As mentioned, Jim grew up in Plum which was comparatively rural, and the unstoppable cycle of Oakland’s hustle and bustle was a stark change of scenery. It was a good change though: “The combination of being in what I thought was a big city (growing up in Plum), having more exposure to an urban environment, access to broaden [my] horizons culturally with the museums, and music and art venues, international students… it was an integrated experience.” Jim’s father was a janitor, and his mother a secretary. “Combining that with traditional Pittsburgh working class roots gave me more exposure to a diverse student base.”
Pitt has always been on the cutting edge of research in many fields. At the time, one of Jim’s professors developed a completely new networking technology, the first of its kind. This environment of innovation allowed Jim to realize nothing was impossible.
Dan Gable famously said, “Once you wrestle, everything else in life is easy.” For Jim, the highly focused work ethic and dedication to self-improvement he developed wrestling at Pitt have had an enormous impact on his professional accomplishments.
“You had to earn your way into the room every day. We used to have these drills that we would do; you would never want to be the guy that was ‘slacking’ because the coaches called you out because they wanted to push you harder. At the end of the day, it’s a very individualistic sport in a sense that you own your own success, your own failure, but the team work and the camaraderie and the way everybody pushes everybody to be better… the more I push somebody to be better, the more it’s going to challenge me to be better. We had a very strong team culture.”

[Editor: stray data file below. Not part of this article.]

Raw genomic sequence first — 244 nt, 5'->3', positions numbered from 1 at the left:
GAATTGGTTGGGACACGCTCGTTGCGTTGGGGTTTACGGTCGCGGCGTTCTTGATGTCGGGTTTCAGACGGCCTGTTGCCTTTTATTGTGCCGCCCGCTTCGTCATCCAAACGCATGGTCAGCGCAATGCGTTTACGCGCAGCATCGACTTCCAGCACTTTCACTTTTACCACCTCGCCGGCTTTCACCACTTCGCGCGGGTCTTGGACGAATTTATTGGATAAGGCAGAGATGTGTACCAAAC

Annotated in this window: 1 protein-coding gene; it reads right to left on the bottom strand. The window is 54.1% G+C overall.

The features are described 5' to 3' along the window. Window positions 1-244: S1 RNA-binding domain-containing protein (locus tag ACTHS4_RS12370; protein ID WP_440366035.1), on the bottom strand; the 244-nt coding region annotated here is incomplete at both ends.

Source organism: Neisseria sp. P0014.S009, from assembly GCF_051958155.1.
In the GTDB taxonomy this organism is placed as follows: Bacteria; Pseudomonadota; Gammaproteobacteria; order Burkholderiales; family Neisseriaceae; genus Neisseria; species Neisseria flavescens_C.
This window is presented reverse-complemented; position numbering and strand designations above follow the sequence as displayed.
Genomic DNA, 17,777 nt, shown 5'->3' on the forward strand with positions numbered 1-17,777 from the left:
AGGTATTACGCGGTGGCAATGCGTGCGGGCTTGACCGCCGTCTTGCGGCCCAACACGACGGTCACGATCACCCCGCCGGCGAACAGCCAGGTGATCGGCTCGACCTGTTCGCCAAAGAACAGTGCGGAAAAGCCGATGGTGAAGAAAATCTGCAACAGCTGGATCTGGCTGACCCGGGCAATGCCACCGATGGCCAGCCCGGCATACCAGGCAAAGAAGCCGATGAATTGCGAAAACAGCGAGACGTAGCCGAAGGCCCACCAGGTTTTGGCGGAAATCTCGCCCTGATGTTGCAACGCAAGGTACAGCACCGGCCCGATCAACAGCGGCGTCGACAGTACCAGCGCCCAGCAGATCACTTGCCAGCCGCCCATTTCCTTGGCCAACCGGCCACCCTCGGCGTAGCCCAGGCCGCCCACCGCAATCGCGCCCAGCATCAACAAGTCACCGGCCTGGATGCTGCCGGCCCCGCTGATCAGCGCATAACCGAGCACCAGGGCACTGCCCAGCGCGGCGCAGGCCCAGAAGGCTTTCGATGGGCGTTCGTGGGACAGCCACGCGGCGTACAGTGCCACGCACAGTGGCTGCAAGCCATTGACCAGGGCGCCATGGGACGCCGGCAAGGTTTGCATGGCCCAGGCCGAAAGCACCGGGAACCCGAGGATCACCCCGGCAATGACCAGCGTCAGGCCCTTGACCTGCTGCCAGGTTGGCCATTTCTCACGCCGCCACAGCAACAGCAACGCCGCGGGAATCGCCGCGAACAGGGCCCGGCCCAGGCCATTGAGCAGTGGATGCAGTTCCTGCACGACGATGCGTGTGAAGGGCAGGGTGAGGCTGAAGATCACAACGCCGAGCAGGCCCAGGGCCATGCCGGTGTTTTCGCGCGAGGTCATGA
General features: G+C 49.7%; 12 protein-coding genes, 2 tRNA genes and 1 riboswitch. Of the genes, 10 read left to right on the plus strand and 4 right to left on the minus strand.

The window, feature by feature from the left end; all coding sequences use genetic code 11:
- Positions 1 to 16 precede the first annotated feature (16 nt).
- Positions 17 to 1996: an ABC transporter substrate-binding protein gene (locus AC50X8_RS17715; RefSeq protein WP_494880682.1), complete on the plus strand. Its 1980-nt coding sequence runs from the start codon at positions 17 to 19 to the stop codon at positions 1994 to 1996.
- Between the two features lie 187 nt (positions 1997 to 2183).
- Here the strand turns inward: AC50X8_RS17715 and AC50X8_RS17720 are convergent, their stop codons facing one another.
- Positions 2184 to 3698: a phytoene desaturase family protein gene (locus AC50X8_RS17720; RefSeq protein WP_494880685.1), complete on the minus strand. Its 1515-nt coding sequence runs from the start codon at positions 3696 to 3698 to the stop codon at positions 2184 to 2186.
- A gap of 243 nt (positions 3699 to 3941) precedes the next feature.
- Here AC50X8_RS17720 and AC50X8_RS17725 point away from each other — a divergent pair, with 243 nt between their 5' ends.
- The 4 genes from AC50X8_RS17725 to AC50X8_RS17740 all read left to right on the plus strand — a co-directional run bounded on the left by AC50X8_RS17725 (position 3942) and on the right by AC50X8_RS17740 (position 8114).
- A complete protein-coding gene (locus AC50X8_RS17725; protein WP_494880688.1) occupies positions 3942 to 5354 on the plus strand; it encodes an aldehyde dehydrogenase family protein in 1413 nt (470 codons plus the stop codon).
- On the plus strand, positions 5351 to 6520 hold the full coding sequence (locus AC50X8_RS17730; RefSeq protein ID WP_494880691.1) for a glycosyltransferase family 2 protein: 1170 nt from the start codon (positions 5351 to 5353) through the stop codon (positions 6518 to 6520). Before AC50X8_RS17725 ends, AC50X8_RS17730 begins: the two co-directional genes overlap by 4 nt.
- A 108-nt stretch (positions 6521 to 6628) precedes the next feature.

But it’s not all work. Jim also learned some important life skills from his coach, Rande Stottlemyer. “Pretty amazing guy. Obviously an exceptional competitor, but the humility and character… he didn’t have to say much for you to understand where he was coming from.” It’s probably fair to say coach Stottlemyer’s temperament influenced Jim to also want to take young adults and direct them in a positive way.
Jim is directly involved in several charities. He is a longtime Board Member of the Boys & Girls Clubs of Chicago, and has developed partnerships with Genesys Works, Greater Chicago Food Depository, Feed My Starving Children, American Red Cross, Big Brothers Big Sisters of Central Illinois, Second Harvest Food Bank of Orange County, and Project Linus. He has helped create Burwood Cares, the companies outreach for social responsibility.
“What drew me to those is being able to pay it forward and provide opportunities and insights for kids to realize what career opportunities are ahead of them. [Boys & Girls and Genesys Works] are very focused on creating a strong set of programs that produce tremendous results as it relates to keeping kids in school, giving them strong mentoring, great role models, and those pathways to higher education and jobs; a ‘step-up, not a hand-out.’”
Jim is still tangentially involved in Pitt wrestling today, primarily via raising funds for the Pittsburgh Wrestling Club with his old roommate Mike Tongel, a member of the Board of Directors.
Although it has been several decades since Jim competed in collegiate wrestling, he still carries that team-oriented, yet individualistic focus with him, and has woven it in the fabric of Burwood’s philosophy. There are countless stories of NFL players and other business leaders who credit their wrestling background for instilling in them the proper life skills to succeed. For Jim, it was a combination of this, as well as studying under industry leading professors that have propelled him to the top of his field. And it all happened at Pitt: “The campus experience was just fantastic overall… educationally, I can’t say enough.”